Latest Documents


  • 31-May-2012

    English

    OECD Reviews of Health Systems: Russian Federation 2012

    This review examines some of the possible reasons for poor population health in Russia and explores possible impediments to further improvements.  In doing so it examines the current health system against the background of the reforms put in place in the 1990s and recent policy efforts to correct some of the most important difficulties.  It also identifies some of the strengths and weaknesses of existing arrangements.
  • 24-April-2012

    English

    Health: the high cost of diabetes

    Across OECD countries some 83 million people suffer from diabetes. On current trends, that will rise to almost 100 million by 2030.

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  • 5-April-2012

    English, , 2,854kb

    The diabetes epidemic and its impact on Europe

    Background document to the European Diabetes Leadership Forum (EDLF) in Copenhagen, 25-26 April 2012.

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  • 21-March-2012

    English

    OECD Reviews of Health Care Quality: Korea 2012 - Raising Standards

    At a time when ever more information is available about the quality of health care, the challenge for policy makers is to better understand the policies and approaches that sit behind the numbers. Korea is the first country report in a new OECD series evaluating the quality of health care across OECD countries – whether care is safe, effective and responsive to patients’ needs. OECD Reviews of Health Care Quality examine what works and what does not work, both to benchmark the efforts of countries and to provide advice on reforms to improve quality of health care. This series of individual country reviews will be followed by a final summary report on the lessons learnt for good policy practices.

  • 27-February-2012

    English

    European Diabetes Leadership Forum (EDLF), Copenhagen, 25-26 April 2012

    The European Diabetes Leadership Forum (EDLF), to be held in Copenhagen on 25-26 April 2012, is hosted by the OECD and the Danish Diabetes Association.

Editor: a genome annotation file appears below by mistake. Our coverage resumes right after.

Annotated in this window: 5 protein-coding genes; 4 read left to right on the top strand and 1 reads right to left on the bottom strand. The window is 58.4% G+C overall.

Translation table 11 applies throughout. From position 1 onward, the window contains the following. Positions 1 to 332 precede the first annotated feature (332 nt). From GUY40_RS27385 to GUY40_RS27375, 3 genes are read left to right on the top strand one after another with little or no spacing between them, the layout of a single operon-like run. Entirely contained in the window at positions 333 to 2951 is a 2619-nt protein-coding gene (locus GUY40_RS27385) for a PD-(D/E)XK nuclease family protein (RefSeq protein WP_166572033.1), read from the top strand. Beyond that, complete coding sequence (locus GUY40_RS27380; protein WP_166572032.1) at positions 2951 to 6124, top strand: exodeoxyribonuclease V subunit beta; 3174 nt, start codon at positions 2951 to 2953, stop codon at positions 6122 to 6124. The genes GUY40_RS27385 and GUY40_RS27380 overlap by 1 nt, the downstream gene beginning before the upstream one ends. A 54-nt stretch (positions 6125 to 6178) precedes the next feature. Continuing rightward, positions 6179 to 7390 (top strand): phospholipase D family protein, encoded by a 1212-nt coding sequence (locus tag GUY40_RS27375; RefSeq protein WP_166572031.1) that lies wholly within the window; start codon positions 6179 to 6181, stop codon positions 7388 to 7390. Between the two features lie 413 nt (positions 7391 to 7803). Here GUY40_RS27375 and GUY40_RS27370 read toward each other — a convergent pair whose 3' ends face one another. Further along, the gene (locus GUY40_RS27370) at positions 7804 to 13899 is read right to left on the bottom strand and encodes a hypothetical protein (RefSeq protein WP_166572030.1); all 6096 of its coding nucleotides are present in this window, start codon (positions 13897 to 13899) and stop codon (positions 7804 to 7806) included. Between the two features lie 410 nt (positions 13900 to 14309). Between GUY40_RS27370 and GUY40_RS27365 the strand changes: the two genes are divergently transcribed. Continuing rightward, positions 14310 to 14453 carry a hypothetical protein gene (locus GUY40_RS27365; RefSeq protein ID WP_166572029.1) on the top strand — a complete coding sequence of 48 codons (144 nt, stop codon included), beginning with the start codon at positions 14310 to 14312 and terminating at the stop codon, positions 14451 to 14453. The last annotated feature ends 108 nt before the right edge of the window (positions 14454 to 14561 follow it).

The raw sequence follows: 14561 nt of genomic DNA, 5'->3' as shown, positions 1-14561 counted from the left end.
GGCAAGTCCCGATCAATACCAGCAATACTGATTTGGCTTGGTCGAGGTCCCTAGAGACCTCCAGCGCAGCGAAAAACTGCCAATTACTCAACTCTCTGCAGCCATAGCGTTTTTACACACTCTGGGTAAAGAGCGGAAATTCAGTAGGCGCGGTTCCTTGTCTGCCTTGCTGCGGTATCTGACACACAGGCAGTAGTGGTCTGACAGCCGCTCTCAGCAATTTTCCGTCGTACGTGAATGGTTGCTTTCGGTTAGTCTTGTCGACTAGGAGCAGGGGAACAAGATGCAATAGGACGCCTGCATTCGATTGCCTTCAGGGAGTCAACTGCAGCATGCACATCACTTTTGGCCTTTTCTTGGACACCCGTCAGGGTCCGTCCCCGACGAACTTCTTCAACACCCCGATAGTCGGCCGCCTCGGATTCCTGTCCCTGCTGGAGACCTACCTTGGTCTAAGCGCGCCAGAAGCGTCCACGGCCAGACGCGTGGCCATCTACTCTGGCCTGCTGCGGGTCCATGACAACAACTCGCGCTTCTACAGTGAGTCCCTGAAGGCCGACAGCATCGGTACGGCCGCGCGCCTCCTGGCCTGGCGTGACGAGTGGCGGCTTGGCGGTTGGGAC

• 21-February-2012

    English

    Obesity: Mardi Gras - how fat are people this Tuesday?

    More people in developed countries are overweight or obese than ever before, dooming them to years of ill-health and early death. New OECD data show however that in some countries obesity rates are slowing, and that’s good news for people’s health and government budgets.

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  • 12-December-2011

    English

    Employment: mental health issues rising in workplace, says OECD

    Mental illness is a growing problem in society and is increasingly affecting productivity and well-being in the workplace, according to a new OECD report.

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  • 23-November-2011

    English

    Health: medical care improving but better prevention and management of chronic diseases needed to cut costs, says OECD

    Though overall medical care is improving, efforts to prevent and better manage chronic diseases such as diabetes and asthma would improve results and lower costs, according to the OECD’s latest edition of Health at a Glance.

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  • 23-November-2011

    English, , 1,770kb

    Chart set for Health at a Glance 2011 (PowerPoint)

    This sixth edition of Health at a Glance provides the latest comparable data on different aspects of the performance of health systems in OECD countries. It provides striking evidence of large variations across countries in the costs, activities and results of health systems.

  • 10-November-2011

    English

    Health Reform - Meeting the Challenge of Ageing and Multiple Morbidities

    When the OECD was founded in 1961, health systems were gearing themselves up to deliver acute care interventions. Sick people were to be cured in hospitals, then sent on their way again. Medical training was focused on hospitals; innovation was to develop new interventions; payment systems were centred around single episodes of care.  Health systems have delivered big improvements in health since then, but they can be slow to adapt to new challenges. In particular, these days, the overwhelming burden of disease is chronic, for which ‘cure’ is out of our reach. Health policies have changed to some extent in response, though perhaps not enough.  But the challenge of the future is that the typical recipient of health care will be aged and will have multiple morbidities.  This book examines how  payment systems, innovation policies and human resource policies need to be modernised so that OECD health systems will continue to generate improved health outcomes in the future at a sustainable cost.
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